“To some degree, the door is wide open,” Pedersen says. He gives the example of an individual who had formal HVAC training from a local community college. This individual wanted to develop his entrepreneurship skills and learn about business and marketing so he could start his own business feeling prepared. He was able to convert his technical training into two years’ worth of degree credits and earn his bachelor’s degree in just two years before launching a successful business.

Similarly, a student wrapping up a technical degree as a paralegal might decide she wants to go to law school. Law school admission requires a bachelor’s degree. This student can take advantage of Evergreen’s Upside Down Degree Option and take two years of low-cost undergraduate coursework to earn her degree and prepare her for law school.

Evergreen’s tuition costs around $7,300 per year for residents of Washington, including fees. Students can live and dine on campus for about $12,000 per year, depending on the room and meal plan selection. There are a number of grants, scholarships and loans students of all income levels can take advantage of.

Evergreen State College
Although the Evergreen campus won’t be bustling for the duration of the academic year, staff members are still readily available by phone or email to help with admissions and financial aid questions. Photo courtesy: The Evergreen State College

Students from low- and middle-income families can take advantage of the new Washington College Grant which covers all or some of the tuition. Eligible students from a family of four making $50K or less get a full-tuition award. Partial grants are available for families making up to $97K per year.

Unique to Evergreen is the Evergreen Need Grant, which is reserved for residents of Washington as well. Non-resident, full-time students are eligible for the Federal Supplemental Education Opportunity Grant, a need-based grant program. Resident and non-resident students are eligible for a Federal Pell Grant. How do you earn one of these grants? By completing the Free Application for Federal Student Aid (FAFSA). The offices Eric Pedersen oversees assist both new and returning students with navigating their annual FAFSA submission.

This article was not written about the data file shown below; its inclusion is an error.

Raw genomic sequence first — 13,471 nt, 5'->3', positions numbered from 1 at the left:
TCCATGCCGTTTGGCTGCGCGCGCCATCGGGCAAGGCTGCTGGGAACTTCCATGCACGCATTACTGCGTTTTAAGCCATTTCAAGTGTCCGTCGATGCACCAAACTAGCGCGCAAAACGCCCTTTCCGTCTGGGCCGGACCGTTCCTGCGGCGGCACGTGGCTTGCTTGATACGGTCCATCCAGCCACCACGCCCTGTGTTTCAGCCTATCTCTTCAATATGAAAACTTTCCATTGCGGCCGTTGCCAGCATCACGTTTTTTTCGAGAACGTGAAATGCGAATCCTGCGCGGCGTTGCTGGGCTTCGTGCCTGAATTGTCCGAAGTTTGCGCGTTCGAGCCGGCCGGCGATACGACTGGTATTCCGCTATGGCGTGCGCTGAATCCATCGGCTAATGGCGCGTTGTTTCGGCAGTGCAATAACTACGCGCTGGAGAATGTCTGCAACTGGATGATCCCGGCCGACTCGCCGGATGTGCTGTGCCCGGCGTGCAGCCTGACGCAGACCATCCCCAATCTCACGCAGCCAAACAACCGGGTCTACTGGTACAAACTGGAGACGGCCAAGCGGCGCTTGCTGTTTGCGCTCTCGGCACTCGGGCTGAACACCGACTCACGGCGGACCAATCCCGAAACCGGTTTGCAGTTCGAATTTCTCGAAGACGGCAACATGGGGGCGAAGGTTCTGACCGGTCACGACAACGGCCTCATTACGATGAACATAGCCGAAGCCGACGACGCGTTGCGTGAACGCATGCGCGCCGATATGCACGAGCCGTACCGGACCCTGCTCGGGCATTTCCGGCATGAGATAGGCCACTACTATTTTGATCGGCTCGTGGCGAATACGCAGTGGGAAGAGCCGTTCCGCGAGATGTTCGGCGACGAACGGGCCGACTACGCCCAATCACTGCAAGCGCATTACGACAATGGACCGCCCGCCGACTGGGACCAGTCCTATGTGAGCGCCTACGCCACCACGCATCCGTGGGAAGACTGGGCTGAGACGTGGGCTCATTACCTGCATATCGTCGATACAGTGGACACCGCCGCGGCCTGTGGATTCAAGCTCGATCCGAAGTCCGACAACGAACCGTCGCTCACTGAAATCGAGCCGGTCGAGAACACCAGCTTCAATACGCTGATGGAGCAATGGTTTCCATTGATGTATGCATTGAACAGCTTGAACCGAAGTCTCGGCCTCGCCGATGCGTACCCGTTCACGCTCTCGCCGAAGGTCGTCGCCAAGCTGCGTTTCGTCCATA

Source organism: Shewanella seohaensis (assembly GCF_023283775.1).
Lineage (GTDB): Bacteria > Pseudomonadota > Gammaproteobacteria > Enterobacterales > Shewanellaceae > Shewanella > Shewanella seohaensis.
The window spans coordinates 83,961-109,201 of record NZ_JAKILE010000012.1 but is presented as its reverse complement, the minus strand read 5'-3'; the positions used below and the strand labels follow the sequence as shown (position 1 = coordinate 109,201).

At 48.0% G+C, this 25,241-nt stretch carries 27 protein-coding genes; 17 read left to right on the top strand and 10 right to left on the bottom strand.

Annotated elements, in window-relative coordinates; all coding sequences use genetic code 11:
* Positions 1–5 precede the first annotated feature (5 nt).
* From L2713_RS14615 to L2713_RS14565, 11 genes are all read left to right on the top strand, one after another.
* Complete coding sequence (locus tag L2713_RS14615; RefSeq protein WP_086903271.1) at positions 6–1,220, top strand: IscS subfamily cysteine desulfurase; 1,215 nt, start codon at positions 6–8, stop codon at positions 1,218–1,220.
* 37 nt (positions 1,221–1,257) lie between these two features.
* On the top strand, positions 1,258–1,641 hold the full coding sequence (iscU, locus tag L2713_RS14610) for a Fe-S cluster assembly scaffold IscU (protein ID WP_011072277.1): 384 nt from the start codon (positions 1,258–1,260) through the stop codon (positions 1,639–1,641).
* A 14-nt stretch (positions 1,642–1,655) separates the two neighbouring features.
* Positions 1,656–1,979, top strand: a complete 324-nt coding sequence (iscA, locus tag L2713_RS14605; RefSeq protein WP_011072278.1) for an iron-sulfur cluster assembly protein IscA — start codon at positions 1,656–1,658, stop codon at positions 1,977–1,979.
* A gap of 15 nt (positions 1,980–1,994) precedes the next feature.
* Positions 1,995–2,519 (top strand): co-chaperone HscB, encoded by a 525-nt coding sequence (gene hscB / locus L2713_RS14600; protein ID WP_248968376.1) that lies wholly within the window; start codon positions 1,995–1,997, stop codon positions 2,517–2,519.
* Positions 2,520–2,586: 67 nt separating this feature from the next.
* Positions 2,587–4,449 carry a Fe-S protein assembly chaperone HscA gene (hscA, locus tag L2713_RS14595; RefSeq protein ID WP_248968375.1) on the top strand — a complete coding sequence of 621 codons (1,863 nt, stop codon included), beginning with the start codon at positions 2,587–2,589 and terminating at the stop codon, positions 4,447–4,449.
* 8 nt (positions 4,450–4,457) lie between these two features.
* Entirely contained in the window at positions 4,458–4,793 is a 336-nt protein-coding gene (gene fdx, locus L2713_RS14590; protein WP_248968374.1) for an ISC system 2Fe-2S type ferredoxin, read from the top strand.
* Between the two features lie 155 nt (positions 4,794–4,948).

Evergreen also has a vast database of scholarships students can apply for individually. Although the submission deadline for the 2020-2021 school year scholarships has now passed, it will open for the 2021-2022 school year later this year. All prospective and current students are encouraged to browse these offerings.

If you have questions about financial aid, contact the Financial Aid office at finaid@evergreen.edu or 360-867-6205. Questions about admissions can be answered at admissions@evergreen.edu or 360-867-6170. As always, Evergreen practices rolling admission, meaning you can apply any time of year.

As our community forges ahead into uncertain times, Evergreen has a plan in place to continue supporting students and assist them with learning remotely. “We have room,” Pedersen says. Now may be the perfect time to start your journey into higher education or pick up where you left off.